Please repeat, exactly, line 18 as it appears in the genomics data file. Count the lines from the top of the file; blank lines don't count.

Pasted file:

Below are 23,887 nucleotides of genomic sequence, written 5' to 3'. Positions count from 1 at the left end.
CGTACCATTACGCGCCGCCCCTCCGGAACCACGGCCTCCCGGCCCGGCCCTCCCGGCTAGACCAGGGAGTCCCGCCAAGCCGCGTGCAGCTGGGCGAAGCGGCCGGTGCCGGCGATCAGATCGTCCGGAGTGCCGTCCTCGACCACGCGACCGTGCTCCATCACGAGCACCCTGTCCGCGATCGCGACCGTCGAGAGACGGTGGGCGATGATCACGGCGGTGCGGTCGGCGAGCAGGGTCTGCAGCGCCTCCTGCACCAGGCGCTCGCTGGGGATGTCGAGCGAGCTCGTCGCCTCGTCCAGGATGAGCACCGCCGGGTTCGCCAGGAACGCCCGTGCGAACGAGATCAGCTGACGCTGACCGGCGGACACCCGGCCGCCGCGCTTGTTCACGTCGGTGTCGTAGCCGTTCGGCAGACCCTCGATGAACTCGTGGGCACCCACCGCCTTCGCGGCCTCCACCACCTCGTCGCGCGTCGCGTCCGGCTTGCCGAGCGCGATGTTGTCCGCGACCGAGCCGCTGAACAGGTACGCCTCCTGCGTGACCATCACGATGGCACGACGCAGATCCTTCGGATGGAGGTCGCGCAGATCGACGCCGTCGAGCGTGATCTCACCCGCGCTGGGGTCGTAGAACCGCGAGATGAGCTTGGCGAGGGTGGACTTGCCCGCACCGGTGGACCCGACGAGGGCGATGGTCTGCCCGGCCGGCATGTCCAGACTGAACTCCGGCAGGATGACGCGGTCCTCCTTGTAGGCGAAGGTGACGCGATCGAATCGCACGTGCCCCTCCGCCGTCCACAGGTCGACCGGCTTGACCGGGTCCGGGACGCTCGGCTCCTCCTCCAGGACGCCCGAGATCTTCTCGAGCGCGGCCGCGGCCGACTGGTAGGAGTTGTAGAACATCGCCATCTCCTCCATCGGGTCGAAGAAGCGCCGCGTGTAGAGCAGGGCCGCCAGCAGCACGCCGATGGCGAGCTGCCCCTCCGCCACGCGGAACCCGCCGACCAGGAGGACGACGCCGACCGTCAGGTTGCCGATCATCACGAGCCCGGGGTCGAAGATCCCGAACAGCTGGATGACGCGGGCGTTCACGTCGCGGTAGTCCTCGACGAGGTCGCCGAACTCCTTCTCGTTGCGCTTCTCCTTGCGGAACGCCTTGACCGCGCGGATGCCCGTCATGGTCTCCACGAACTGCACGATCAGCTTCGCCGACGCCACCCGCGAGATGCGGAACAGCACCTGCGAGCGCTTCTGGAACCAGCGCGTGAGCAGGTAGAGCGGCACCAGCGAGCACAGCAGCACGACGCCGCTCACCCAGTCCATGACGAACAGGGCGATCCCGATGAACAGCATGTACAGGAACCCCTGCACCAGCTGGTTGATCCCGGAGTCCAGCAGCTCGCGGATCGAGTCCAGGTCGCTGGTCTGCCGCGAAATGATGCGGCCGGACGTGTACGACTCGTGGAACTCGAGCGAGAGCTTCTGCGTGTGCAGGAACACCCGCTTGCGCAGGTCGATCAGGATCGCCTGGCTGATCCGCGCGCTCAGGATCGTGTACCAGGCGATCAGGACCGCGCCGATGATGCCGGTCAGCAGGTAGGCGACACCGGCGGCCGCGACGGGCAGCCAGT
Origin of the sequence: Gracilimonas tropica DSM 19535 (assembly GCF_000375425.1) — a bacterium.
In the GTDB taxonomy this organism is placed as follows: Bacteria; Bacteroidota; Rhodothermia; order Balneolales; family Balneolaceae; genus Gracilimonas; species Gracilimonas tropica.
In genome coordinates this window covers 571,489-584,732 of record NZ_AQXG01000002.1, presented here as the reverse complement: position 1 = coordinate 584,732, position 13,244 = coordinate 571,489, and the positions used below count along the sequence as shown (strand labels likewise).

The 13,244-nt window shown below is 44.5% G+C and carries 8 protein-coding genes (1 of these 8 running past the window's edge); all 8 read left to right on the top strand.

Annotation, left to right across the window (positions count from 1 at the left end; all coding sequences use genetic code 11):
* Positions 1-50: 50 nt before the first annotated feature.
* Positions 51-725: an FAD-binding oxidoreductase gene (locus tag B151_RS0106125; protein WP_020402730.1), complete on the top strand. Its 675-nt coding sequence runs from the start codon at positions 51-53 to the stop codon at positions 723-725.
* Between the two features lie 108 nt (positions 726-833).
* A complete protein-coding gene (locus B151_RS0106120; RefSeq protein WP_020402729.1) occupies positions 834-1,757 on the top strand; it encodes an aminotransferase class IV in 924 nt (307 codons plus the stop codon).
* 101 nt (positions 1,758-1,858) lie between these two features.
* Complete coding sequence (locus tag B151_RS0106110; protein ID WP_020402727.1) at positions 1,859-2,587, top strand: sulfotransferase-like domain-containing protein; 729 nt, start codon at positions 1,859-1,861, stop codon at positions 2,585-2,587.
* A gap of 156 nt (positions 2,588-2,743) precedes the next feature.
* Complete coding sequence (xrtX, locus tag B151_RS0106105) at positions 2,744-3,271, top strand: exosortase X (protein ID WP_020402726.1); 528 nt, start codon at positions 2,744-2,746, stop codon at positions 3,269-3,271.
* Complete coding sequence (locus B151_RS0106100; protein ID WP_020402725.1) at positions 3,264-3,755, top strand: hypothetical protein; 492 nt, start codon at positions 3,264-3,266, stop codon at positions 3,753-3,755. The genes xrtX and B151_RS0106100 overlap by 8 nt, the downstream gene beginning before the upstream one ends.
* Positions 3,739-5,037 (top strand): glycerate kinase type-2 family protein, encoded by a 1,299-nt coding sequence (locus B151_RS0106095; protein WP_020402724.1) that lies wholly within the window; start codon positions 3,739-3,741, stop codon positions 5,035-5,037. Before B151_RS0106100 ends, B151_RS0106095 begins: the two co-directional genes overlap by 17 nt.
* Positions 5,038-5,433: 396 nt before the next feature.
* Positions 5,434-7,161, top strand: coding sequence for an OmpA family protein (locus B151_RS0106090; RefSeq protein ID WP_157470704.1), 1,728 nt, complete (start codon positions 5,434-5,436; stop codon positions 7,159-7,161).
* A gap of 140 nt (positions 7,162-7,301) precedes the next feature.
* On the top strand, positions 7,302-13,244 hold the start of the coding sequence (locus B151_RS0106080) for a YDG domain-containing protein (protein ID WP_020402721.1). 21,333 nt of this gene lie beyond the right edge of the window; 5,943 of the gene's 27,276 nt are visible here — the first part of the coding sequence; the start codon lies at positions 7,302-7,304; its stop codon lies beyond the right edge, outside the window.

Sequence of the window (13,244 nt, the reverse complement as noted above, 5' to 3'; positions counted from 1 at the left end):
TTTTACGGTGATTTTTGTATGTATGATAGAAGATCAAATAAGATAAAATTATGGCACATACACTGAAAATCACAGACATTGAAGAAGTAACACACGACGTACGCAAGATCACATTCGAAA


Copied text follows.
* Positions 5,038-5,433: 396 nt before the next feature.